COLLEGE STATION, TEXAS — Variants of the virus seem to make headlines pretty often during the pandemic.. So when new ones emerge in our own backyard, should we panic?
Researchers say, It's not 'nothing', but it's not something you should lose sleepover.
".....what we are doing is flipping over rocks, and when you flip over enough rocks, you are going to find some weird bugs. This is definitely one of them. Finding it early is the best way to stop this and we think we did find this one quite early," Chief Virologist at the Global Health Research Complex at Texas A&M, Dr. Ben Neuman, said.
A new variant recently discovered within the A&M community is known as BV-1. B.V. for Brazos Valley, where this new variant originated.
"We want this to be at the top of the call list if we do find another one like this or have someone connected to this group because this is one that we don't want to get out there and to do well within the world. We don't want to give it a chance," Dr. Neuman said.
Although only found in 1 individual, with mild symptoms, scientists at the Texas A&M University Global Health Research Complex identified this new variant with implications that could present a new challenge to public health.
"Everything you pick up now is going to be a little different than anything that has ever been found. We are far enough along that there are a lot of these things out there," Dr. Ben Neuman, Virologist at Texas A&M said.
Some students say while it is concerning, it's important that we get ahead of it and stay there.
"The virus is adapting to the vaccine, so we are going to have to keep adapting to the virus. It's going to be crazy. It's going to be a long haul. This is not over," Scout Reynolds, a Junior at A M said.
The detection came from a saliva sample taken from a Texas A&M student as part of the university's ongoing COVID-19 testing program, which concerns many.
"Because you know COVID is not fun... So hearing it's a new variant is an issue especially coming from such a big campus," Nura Mogharrabi, a Freshman at A&M said.
Dr. Neuman says the saliva testing on campus goes through the building where he works and any positives, symptomatic or not, young or old, they take a full genome sequence on them.
"Alot of people, right now, are only sequencing strains that look like they've killed somebody or have done something that seems noteworthy, but all of these new variants come from somewhere and they lurk in parts of the population and so we are trying to find them before they become a problem," Dr. Ben Neuman said.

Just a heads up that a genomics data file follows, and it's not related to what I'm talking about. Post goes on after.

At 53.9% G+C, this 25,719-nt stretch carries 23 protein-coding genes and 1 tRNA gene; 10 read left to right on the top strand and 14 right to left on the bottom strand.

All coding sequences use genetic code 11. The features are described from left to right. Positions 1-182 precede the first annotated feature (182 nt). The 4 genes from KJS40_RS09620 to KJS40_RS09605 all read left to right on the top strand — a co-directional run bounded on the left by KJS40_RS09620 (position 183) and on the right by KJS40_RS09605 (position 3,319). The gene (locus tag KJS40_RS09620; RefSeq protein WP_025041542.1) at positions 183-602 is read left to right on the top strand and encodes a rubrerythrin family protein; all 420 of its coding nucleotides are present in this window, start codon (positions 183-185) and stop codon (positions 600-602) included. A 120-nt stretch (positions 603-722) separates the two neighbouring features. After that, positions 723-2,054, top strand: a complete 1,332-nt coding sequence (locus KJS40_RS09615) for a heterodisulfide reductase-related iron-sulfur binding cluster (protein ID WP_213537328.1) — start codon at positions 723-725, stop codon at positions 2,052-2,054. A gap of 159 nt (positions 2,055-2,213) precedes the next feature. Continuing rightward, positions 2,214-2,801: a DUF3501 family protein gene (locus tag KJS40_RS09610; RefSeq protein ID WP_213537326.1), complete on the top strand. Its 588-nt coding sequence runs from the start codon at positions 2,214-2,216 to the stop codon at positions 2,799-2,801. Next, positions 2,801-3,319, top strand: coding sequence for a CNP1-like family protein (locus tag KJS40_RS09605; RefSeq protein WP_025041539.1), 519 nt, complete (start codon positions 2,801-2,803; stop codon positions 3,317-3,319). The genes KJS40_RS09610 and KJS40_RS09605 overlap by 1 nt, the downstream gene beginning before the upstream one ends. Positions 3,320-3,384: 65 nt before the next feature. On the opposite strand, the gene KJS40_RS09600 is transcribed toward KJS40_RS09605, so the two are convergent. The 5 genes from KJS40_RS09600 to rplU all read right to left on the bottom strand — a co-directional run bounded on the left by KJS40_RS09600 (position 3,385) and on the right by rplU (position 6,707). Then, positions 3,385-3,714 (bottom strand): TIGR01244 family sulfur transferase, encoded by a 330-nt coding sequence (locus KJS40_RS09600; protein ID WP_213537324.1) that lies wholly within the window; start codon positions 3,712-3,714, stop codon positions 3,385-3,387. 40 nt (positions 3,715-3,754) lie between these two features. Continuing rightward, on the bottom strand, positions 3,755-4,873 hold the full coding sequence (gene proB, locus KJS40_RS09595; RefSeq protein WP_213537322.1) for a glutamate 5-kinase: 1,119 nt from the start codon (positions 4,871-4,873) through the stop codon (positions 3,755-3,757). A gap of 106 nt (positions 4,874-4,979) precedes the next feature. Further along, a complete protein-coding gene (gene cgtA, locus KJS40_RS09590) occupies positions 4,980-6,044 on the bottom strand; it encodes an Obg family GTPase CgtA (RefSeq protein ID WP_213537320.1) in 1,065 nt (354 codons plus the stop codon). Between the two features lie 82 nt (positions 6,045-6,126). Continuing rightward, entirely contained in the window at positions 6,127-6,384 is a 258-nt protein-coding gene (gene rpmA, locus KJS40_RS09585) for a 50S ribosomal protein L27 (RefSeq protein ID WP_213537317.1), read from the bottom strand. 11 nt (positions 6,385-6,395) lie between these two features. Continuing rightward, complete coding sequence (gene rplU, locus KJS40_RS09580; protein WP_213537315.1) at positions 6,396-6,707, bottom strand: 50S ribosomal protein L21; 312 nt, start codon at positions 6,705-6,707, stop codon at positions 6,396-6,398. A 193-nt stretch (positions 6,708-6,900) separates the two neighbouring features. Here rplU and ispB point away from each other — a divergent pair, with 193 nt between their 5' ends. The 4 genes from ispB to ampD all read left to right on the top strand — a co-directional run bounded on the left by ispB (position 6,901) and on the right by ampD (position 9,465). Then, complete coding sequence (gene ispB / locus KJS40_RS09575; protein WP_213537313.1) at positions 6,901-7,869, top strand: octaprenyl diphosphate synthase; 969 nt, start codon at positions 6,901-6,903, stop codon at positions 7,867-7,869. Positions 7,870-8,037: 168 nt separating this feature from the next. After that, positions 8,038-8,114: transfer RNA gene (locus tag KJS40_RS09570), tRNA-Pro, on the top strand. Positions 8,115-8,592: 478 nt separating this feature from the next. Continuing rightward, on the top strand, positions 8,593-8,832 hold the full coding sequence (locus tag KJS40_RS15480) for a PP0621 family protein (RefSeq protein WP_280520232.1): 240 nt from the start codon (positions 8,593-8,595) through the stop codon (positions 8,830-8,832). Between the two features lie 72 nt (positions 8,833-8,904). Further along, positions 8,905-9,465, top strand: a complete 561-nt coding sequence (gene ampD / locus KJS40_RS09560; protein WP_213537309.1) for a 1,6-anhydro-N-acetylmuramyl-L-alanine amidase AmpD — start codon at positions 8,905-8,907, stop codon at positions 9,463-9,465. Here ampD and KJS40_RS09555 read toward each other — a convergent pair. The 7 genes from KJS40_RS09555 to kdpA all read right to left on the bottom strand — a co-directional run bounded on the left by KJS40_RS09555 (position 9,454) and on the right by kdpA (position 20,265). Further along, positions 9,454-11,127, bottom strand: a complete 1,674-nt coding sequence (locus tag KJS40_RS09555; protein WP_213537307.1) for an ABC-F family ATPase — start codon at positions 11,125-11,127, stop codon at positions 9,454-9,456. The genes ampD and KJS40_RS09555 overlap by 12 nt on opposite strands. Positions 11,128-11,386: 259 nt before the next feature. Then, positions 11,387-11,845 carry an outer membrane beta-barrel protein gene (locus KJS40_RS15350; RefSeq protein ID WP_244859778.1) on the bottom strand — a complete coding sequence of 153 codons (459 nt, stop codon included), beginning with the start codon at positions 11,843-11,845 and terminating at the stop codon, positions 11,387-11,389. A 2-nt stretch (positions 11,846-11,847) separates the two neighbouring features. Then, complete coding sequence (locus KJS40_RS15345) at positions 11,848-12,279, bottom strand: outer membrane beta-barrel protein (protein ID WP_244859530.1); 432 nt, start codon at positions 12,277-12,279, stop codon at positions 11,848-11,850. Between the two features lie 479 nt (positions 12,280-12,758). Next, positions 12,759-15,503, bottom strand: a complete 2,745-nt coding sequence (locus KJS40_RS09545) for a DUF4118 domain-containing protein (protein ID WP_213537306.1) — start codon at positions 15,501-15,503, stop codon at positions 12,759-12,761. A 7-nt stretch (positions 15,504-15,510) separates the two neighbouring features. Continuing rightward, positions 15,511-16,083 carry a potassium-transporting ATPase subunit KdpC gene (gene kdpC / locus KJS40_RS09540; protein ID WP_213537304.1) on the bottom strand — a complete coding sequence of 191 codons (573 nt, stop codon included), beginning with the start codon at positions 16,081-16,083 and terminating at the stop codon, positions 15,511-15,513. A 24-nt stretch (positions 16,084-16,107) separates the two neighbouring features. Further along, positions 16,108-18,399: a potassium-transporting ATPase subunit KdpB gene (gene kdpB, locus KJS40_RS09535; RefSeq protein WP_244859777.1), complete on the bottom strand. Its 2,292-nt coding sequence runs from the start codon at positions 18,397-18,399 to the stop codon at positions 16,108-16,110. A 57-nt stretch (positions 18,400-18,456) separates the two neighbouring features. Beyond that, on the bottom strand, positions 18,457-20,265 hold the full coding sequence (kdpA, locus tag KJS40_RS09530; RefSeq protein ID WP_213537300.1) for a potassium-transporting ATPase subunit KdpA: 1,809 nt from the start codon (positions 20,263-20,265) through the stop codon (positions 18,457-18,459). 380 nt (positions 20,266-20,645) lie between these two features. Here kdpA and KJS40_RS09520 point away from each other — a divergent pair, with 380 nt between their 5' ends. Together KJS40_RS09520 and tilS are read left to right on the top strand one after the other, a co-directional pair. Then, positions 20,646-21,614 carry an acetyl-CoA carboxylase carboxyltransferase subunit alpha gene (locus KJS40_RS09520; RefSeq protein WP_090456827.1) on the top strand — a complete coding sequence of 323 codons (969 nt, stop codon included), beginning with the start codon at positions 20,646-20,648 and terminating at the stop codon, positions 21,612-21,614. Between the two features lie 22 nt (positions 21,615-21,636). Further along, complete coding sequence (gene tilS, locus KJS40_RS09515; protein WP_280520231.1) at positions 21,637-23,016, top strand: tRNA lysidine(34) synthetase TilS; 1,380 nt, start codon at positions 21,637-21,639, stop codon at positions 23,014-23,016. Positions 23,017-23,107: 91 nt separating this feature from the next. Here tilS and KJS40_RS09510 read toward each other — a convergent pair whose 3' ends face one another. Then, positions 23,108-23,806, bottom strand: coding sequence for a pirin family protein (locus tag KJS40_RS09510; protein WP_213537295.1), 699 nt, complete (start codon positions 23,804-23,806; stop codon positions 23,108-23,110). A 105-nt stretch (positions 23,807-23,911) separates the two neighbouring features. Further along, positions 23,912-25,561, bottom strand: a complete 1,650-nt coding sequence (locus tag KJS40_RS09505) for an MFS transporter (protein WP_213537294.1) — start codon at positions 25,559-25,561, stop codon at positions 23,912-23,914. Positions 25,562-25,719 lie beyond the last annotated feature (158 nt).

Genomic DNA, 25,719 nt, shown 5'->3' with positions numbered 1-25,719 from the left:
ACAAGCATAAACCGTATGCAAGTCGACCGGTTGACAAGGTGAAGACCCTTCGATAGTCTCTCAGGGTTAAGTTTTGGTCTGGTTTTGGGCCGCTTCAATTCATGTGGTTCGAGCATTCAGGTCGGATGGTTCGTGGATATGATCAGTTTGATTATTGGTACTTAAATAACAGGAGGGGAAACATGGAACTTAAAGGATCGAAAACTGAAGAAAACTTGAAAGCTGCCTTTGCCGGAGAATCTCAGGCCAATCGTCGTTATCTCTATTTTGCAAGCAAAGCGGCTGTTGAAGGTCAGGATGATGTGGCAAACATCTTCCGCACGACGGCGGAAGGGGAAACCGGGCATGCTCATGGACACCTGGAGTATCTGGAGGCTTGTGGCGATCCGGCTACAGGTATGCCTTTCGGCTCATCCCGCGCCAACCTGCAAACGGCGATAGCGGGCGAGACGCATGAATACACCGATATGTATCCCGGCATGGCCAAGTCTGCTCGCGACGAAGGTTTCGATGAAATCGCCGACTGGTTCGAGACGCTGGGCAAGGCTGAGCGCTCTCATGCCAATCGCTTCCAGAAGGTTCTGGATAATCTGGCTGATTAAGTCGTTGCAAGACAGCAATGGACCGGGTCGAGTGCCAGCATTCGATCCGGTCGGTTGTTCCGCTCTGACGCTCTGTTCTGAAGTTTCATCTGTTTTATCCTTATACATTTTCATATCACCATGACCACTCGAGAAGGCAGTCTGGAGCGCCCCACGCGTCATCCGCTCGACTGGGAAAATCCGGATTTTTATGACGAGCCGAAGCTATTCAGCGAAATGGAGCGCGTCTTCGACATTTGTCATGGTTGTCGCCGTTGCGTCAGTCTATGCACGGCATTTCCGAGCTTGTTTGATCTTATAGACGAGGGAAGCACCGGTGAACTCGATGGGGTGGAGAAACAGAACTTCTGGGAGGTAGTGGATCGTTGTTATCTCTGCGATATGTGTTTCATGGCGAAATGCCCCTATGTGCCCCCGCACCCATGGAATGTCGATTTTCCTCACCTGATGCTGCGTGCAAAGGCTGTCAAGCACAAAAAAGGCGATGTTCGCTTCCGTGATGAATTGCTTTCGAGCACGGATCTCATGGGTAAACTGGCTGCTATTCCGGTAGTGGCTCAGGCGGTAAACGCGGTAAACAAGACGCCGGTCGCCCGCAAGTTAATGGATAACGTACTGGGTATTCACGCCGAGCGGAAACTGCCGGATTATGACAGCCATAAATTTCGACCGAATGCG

Students express their appreciation and confidence within their university, leadership, and researchers on how A&M continues to do its part to keep everyone safe.
"I think Texas A&M has done a really great job at preventing the spread of COVID and making sure that students stay safe and ensuring social distancing. I am sure that if it's a threat, especially if the antibodies, we are getting vaccines for, A&M will take the precautions necessary for the future," Lillian Cantrell, a Junior at A&M said.
Dr. Neuman says when they find this again they will know what it is and will be able to track down where it is to prevent it from spreading.
"It's probably going to be resistant to some of the antibodies we would use to treat it and that may make it a little vaccine-resistant. It's essentially the same sort of mutation as you find in the South Africa strain and that's the effect that it has in that and in some of the lab tests that have been done in other places," Dr. Neuman said.
According to the University, "GHRC first detected BV-1 in a saliva sample taken from a Texas A&M student as part of the university’s ongoing COVID-19 testing program. The sample tested positive at GHRC on March 5. It was re-tested and confirmed at a federally regulated lab at CHI St. Joseph Regional Hospital. The student resides off-campus but is active in on-campus organizations. The student was given Texas A&M’s general reporting guidelines. The student later provided a second sample that tested positive on March 25, indicating the variant may cause a longer-lasting infection than is typical of COVID-19 for adults ages 18-24. A third sample obtained on April 9 was negative and revealed no evidence of the virus. The student presented mild cold-like symptoms in early to mid-March that never progressed in severity and was fully resolved by April 2.
Scientists from the GHRC have submitted a paper on BV-1 to the Centers for Disease Control and Prevention in Atlanta.